The Unwritten Rules of a Hockey Fight

Most hockey fights start with two players talking aggressively back and forth to each other. They then agree to have a fight and throw off their gloves. 

Why do the players throw their gloves off? 

The primary reason is to signal that a battle is about to begin. It’s also a sign of respect for each player. If one player doesn’t drop their gloves, that player doesn’t want to fight. And if you decide to fight with your gloves on, you’ll be suspended from the league. Players also can’t fight with their hockey sticks. A hockey fight must be done barehanded.

Once the fight begins, the referee will pause the game to allow the battle to start. The fighting players are often the team’s “enforcers”. Teams often assign an enforcer to act as the tough guy in the team and who takes on fights. 

While this is an unofficial role, most teams will have someone who can respond to dirty plays. It’s rare for a team to have two or more enforcers, but they usually bring their enforcer in throughout the game as a sign of retaliation against dirty plays.

Generally, the fighting players will start the fight by grabbing each other for a few moments to gain balance. Then, they’ll begin punching. After a few punches and if one person is losing the fight, the referee will start breaking the battle up. Otherwise, the referee will stand by and serve as a fight moderator.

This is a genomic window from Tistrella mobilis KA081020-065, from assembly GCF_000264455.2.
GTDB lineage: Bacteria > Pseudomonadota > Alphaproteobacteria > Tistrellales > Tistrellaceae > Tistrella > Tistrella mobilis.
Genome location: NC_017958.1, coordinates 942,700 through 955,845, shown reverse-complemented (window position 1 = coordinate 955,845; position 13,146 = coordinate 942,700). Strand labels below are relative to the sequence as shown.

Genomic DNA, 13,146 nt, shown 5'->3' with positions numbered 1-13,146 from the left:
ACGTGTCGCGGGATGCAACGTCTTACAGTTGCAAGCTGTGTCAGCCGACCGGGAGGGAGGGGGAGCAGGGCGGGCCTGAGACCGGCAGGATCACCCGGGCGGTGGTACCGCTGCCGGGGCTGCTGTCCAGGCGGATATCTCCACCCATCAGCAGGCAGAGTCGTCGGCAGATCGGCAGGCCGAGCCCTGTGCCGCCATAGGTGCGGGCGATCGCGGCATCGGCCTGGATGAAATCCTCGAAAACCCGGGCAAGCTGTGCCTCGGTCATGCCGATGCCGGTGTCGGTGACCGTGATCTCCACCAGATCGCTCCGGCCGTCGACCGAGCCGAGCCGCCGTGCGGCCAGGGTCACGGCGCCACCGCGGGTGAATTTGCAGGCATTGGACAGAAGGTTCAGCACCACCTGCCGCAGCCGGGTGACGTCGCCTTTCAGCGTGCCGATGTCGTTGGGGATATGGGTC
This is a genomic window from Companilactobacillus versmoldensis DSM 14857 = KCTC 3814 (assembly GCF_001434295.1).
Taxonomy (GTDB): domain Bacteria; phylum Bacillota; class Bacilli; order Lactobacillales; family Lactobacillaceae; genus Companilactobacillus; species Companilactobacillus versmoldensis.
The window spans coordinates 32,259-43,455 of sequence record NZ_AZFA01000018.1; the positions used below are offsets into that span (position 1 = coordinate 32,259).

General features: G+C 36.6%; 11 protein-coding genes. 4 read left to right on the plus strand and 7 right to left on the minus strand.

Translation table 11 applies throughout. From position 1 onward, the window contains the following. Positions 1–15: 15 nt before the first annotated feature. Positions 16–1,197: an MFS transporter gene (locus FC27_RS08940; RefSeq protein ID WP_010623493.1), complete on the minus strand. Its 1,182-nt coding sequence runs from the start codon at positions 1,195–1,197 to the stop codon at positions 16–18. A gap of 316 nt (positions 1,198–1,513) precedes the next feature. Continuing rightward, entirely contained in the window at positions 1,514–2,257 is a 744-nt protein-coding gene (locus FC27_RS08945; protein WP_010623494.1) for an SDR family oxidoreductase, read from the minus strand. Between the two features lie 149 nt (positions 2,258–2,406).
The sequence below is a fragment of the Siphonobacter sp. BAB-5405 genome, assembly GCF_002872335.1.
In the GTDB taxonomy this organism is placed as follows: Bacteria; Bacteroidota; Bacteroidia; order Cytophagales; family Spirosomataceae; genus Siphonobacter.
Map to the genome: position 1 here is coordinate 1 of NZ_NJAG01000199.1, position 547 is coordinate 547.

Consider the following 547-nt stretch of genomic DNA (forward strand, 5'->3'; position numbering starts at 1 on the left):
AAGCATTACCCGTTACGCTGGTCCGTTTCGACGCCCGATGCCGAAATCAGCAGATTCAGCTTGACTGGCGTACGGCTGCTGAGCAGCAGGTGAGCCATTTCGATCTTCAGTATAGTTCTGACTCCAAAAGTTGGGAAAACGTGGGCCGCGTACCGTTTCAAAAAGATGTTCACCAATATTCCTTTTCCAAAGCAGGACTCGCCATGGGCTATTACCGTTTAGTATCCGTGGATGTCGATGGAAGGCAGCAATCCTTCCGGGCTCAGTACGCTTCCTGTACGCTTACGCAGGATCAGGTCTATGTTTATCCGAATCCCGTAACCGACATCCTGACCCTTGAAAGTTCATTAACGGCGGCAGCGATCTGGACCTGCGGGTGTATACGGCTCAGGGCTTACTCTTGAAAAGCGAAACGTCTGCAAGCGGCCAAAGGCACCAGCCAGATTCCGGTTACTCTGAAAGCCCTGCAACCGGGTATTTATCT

Another reason referees don’t break up fights right away is the fans — hockey fans and teams love fights. The referee will let the fight go as fans cheer and the players work out their differences. In most cases, the referee breaks up the fight only when it gets out of hand. 

Penalties for Fighting 

Although hockey fighting is an accepted practice, penalties exist. Both players who engage in the fight will receive five minutes in the penalty box. Each player has to enter their team’s respective penalty boxes so that the teams don’t have an uneven number of players on the ice — you’ll go in the penalty box for five minutes even if you win the fight. 

Goalies rarely ever get into fights. They do happen during NHL games, and most goalie fights take place when the rest of the players are fighting each other. Goalies don’t have to go to the penalty box after fighting. Instead, another player takes their place in the box. Apart from having an injury, a goalie can only leave the game when they receive an ejection. 

The updated rule book has added new penalties for fighting. Players can be categorized as Instigators or Aggressors in specific situations.

The Instigator — someone who starts a fight by dropping the gloves too early or skating to the opposing players to fight them — receives penalties such as a 10-minute misconduct penalty or a five-minute major. 

Meanwhile, the Aggressor — someone who tries to fight another player who doesn’t want to fight or someone who continues to punch even when the referee is breaking the fight up — may receive suspensions.